PARIS (Reuters) - Financial dealmaking will pick up in Europe as slow growth and tougher regulation prompts banks to try to slim down and boost profits, the co-founder of private equity firm BlackFin said on Wednesday.
Paris-based BlackFin has built up a portfolio of niche financial businesses across Europe since launching a 220-million-euro (183 million pounds) fund in 2011.
It expects to make more acquisitions of up to 100 million euros each and is eyeing Spain, Germany and Central Europe, Paul Mizrahi told Reuters in a telephone interview.
BlackFin is part-owner of brokerage Kepler Capital Markets, which recently struck a deal to buy French bank Credit Agricole’s (CAGR.PA) broker Cheuvreux.
The firm sees more buying opportunities in asset management, insurance and equities brokerage and may launch a new fund within the next year or two, Mizrahi said.
While BlackFin focuses on small niche investments, there is increasingly deep-pocketed competition for European banking assets in general. Carlyle Group, Warburg Pincus and Apollo Global Management have all focused on European financials in recent years with varying degrees of success.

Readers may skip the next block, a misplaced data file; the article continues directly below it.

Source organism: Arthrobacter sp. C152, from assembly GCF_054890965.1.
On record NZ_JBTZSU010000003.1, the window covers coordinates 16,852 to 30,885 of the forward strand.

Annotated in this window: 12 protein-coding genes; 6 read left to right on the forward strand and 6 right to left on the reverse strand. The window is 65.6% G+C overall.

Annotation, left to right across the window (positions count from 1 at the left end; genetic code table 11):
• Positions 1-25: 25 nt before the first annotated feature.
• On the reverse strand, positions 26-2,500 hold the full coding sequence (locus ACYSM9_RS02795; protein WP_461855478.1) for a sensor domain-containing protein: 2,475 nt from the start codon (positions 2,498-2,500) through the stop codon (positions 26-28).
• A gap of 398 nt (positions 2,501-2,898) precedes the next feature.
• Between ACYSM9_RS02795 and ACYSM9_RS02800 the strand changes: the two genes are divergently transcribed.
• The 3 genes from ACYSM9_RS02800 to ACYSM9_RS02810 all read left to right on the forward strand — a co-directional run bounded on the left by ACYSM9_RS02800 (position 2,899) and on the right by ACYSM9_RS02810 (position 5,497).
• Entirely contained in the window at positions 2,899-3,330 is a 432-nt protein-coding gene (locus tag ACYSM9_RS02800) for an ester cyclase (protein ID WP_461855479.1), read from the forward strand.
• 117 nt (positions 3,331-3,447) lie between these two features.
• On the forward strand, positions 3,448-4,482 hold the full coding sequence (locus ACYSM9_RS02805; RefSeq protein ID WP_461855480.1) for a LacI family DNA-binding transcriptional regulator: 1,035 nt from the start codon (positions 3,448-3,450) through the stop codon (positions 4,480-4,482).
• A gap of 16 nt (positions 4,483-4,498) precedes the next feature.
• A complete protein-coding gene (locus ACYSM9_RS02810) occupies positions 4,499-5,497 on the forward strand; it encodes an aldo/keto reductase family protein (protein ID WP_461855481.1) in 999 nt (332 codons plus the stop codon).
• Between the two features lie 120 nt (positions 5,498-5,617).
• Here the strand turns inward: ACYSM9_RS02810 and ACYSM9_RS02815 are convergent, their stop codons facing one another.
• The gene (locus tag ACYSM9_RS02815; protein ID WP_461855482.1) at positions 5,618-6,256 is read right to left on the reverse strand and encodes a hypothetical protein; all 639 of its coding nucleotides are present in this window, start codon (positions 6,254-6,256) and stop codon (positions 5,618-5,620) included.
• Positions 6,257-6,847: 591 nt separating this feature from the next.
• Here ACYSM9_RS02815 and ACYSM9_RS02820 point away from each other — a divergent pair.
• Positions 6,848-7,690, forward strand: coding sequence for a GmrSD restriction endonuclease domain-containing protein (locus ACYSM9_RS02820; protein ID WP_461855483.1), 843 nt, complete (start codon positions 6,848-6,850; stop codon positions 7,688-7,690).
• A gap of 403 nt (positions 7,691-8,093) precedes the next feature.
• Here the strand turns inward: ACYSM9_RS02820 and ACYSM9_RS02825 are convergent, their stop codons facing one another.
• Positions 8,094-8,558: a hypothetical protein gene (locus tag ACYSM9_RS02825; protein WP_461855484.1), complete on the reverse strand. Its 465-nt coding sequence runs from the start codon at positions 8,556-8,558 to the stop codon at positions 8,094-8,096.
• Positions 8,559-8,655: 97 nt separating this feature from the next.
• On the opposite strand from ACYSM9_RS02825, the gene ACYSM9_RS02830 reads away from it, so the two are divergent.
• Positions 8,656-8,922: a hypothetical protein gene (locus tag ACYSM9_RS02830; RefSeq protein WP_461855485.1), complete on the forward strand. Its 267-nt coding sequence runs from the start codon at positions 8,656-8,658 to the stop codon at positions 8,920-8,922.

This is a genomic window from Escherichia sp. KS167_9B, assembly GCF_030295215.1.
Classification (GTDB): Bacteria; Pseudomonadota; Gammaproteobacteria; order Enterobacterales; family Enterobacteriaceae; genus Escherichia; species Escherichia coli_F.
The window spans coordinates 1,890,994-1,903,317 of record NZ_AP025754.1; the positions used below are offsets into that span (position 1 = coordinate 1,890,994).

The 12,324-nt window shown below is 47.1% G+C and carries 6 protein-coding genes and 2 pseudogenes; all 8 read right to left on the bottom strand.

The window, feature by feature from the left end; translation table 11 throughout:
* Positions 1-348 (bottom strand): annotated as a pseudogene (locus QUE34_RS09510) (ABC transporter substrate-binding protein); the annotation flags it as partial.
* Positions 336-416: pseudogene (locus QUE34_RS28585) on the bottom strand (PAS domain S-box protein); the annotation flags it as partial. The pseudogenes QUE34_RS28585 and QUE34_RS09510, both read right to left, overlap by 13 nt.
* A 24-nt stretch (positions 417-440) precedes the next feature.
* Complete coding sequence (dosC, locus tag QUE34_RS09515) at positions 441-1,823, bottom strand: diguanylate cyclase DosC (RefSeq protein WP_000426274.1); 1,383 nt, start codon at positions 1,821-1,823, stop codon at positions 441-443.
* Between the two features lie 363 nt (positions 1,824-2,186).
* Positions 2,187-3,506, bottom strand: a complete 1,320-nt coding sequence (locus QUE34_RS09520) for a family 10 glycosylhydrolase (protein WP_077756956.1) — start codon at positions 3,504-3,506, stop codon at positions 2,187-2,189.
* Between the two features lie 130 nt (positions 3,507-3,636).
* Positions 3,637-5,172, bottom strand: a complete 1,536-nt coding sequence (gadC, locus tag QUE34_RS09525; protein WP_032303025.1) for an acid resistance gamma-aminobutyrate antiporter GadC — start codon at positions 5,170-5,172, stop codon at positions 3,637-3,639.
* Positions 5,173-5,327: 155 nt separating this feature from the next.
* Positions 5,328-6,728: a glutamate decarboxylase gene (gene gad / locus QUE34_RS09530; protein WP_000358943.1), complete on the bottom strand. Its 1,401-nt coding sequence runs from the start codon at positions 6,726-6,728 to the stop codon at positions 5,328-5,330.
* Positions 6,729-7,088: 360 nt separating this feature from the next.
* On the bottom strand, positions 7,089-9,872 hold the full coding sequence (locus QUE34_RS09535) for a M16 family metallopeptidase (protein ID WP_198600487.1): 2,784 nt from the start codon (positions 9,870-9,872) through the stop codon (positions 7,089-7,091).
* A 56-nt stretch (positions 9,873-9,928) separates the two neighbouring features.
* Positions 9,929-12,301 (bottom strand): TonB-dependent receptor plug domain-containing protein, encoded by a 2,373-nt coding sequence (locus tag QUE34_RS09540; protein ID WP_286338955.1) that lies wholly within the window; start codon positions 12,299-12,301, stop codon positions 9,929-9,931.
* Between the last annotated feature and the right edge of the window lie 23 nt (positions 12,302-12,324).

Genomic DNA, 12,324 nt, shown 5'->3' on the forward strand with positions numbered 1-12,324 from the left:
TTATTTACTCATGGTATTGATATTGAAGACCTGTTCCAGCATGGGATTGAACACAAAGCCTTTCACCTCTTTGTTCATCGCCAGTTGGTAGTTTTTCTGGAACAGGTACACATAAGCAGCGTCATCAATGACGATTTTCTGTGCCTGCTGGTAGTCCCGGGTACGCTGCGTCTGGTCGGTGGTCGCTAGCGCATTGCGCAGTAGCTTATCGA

“This is a pretty ripe market for investment,” Mizrahi said. “We are seeing an increase in the number of asset sales, either by insurers or banks, of subsidiaries that are no longer seen as strategic ... It’s a big opportunity.”
European banks have been under pressure since the 2008 financial crisis to sell assets to meet tougher post-crisis capital requirements. However, depressed valuations and the euro zone’s troubles have deterred major cross-border deals.
“In asset management, whether in France or Germany, we once saw banks actively buying boutique firms ... some were successful but others were left by the wayside,” said Mizrahi. “We are really interested in this sector.”
BlackFin already owns wealth management advisory firm Cyrus Conseil.
There are also more bolt-on acquisitions to find for businesses like Kepler, which has struck deals with Italy’s Unicredit (CRDI.MI) as well as Credit Agricole; the next step could be acquiring a broker in Spain, said Mizrahi, who also cited Germany as another market where deals could be made.
“We are seeing more and more offers from Germany,” he said, noting that the country’s banks were “not ahead of the pack” in terms of balance-sheet clean-up.
Mizrahi says BlackFin’s portfolio, which includes French paycard provider Moneo, Italian insurance website Chiarezza and German online finance marketplace Finanzen, was overall bought relatively cheaply at around 6 to 7 times earnings before interest, tax, depreciation and amortization (EBITDA).
“We are already getting offers for a few of our holdings,” he said. “In a world where there is zero growth, where the overall size of the market is not increasing, you must invest in the small players.”
Editing by Ruth Pitchford